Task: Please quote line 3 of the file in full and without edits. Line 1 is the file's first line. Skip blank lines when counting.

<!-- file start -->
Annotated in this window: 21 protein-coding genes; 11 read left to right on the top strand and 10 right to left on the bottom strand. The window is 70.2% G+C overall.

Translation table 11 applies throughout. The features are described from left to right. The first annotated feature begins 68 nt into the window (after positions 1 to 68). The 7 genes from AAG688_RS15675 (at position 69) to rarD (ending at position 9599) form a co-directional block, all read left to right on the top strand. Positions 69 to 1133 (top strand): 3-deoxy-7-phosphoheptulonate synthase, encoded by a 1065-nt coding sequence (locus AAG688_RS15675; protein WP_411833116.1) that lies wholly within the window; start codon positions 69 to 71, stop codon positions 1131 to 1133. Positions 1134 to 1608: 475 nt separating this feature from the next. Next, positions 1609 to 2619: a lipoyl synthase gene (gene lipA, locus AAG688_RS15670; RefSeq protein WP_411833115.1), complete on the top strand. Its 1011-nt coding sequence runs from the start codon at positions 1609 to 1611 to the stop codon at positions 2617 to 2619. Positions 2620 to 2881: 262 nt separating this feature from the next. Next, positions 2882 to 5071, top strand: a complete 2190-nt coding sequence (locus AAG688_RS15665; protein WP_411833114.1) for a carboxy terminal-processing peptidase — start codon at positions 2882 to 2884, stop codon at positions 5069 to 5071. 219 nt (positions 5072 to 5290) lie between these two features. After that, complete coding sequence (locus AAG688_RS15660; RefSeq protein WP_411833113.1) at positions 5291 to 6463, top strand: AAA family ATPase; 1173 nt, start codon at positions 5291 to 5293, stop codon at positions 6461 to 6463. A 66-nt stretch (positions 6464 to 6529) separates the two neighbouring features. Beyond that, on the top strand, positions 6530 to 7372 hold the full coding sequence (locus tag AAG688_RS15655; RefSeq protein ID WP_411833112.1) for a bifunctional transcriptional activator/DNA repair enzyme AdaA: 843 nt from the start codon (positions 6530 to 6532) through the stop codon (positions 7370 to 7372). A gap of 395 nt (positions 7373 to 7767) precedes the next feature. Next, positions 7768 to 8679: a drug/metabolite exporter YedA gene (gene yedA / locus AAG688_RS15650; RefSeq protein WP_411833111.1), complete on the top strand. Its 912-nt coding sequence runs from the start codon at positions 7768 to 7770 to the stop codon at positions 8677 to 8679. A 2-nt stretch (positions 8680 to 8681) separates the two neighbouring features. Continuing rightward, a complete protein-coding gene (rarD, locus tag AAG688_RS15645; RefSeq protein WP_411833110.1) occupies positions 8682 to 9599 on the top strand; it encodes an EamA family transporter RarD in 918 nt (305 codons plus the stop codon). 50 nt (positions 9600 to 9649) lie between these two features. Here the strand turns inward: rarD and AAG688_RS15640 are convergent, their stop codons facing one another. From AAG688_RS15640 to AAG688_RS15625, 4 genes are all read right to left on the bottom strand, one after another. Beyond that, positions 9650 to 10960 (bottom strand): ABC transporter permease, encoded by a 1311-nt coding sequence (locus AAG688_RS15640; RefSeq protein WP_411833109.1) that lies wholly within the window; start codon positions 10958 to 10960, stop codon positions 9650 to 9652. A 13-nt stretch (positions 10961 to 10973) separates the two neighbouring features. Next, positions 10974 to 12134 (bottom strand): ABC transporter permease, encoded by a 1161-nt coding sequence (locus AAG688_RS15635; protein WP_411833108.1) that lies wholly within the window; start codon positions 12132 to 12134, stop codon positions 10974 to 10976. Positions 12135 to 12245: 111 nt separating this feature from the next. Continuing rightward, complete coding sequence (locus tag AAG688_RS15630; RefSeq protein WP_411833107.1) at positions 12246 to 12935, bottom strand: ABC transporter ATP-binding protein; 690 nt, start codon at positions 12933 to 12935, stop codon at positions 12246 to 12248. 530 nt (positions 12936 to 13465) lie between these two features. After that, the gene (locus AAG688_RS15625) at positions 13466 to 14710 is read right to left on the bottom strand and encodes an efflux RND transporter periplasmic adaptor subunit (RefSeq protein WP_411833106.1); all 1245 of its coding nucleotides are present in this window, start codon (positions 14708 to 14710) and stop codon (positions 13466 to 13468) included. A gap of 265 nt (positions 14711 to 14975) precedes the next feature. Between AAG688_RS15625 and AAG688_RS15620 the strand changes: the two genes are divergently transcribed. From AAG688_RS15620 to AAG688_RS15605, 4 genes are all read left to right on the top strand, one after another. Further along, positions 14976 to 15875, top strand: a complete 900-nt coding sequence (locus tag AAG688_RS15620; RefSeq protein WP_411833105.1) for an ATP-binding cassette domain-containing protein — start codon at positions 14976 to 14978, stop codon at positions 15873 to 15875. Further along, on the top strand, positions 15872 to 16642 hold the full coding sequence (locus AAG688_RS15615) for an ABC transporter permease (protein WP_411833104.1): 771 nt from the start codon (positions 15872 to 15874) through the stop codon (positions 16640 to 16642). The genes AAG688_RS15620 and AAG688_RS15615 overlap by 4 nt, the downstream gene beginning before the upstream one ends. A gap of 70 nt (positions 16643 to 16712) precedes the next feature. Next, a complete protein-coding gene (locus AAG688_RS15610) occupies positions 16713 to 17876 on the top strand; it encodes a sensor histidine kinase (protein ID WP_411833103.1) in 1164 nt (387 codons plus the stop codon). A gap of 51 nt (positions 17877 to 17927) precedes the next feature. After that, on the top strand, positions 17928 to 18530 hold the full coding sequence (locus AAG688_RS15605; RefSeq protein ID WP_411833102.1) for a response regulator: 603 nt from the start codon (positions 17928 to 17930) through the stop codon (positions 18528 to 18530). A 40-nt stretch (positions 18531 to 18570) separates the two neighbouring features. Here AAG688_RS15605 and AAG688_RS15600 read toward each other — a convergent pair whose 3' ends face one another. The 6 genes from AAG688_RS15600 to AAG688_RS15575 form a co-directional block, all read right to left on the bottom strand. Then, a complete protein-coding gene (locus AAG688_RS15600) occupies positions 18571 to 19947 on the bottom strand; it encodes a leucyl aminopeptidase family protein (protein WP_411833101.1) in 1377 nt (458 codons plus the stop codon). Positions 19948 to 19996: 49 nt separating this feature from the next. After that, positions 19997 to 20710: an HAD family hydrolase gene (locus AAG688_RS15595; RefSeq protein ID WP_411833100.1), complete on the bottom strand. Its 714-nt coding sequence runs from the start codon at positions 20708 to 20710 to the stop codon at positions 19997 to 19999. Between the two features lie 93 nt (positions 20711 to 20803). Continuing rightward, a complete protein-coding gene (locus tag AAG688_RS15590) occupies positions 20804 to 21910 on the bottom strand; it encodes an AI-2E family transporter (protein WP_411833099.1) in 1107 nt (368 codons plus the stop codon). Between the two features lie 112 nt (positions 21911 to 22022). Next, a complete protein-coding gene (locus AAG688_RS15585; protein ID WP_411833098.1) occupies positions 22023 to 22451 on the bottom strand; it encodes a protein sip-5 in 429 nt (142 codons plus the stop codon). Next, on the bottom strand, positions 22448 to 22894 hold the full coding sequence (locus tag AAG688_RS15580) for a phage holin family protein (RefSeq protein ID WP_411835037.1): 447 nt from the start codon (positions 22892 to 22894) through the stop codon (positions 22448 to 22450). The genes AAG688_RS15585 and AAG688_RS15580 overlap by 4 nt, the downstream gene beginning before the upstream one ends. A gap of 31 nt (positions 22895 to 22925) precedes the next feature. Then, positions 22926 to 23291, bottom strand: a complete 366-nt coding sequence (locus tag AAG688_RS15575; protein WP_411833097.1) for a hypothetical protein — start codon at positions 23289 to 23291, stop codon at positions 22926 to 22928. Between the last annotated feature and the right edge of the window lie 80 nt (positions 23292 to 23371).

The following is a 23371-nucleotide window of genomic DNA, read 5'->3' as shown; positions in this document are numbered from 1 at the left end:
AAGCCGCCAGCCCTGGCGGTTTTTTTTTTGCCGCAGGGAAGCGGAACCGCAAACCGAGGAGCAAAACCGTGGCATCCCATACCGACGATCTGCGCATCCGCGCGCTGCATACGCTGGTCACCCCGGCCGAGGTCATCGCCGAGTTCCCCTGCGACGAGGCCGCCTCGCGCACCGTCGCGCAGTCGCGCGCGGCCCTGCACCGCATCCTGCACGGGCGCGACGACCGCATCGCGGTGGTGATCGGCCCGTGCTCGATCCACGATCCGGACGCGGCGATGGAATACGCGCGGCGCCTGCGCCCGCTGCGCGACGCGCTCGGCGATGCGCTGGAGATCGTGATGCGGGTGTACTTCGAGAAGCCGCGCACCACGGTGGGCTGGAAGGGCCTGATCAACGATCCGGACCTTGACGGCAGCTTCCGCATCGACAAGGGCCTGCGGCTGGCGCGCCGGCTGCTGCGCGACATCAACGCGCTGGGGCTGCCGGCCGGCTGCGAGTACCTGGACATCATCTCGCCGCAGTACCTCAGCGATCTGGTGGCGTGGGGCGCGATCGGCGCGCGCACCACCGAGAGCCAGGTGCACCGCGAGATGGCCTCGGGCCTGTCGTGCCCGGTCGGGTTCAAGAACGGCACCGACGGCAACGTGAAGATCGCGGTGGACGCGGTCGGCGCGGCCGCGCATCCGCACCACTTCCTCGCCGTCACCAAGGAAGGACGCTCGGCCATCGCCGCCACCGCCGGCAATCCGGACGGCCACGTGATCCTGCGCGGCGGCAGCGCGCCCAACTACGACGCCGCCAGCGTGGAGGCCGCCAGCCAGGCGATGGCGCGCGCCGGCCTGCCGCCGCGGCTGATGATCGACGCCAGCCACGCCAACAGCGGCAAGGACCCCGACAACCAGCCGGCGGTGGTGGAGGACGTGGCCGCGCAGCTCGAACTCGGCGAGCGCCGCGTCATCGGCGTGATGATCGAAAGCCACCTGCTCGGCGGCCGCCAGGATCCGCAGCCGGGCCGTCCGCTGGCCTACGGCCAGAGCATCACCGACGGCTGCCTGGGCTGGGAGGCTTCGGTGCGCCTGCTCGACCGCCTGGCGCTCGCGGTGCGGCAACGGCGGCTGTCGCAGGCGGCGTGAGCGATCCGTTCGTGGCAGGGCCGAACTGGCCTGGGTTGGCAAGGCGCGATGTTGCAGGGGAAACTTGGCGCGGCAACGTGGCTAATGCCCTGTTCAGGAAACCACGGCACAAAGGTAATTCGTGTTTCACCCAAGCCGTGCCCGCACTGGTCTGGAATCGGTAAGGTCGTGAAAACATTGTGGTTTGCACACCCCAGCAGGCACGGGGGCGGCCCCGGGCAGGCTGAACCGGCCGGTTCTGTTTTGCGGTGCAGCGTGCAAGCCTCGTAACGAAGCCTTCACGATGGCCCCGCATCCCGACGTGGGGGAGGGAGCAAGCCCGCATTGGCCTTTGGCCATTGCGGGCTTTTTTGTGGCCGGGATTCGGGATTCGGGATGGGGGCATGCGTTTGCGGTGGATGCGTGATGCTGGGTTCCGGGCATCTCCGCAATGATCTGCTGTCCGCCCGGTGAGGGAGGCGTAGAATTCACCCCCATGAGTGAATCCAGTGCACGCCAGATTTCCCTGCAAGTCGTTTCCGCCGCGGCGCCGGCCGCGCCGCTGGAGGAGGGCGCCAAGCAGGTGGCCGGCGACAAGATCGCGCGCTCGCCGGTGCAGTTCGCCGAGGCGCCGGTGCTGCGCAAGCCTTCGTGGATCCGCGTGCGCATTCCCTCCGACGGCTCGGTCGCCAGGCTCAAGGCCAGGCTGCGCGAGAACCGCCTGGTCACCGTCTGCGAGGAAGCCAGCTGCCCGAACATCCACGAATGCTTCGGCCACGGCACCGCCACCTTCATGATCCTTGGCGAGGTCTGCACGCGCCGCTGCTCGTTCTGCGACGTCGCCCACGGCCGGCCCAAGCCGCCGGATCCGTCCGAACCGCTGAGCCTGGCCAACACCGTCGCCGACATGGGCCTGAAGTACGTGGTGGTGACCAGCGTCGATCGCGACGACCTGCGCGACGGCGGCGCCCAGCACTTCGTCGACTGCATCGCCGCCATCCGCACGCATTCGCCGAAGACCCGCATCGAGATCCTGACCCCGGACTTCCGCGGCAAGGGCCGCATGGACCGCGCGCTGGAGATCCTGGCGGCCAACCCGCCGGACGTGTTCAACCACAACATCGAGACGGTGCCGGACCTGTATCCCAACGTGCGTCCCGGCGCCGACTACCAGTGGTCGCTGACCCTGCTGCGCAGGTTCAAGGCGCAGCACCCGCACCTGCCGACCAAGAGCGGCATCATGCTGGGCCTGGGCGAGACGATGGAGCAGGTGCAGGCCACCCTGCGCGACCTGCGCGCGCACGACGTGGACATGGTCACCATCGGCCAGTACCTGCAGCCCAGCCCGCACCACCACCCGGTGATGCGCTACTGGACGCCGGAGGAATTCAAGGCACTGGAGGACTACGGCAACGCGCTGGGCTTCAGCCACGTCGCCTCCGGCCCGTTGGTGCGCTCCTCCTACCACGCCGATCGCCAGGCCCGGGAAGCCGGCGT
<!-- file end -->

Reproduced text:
The following is a 23371-nucleotide window of genomic DNA, read 5'->3' as shown; positions in this document are numbered from 1 at the left end: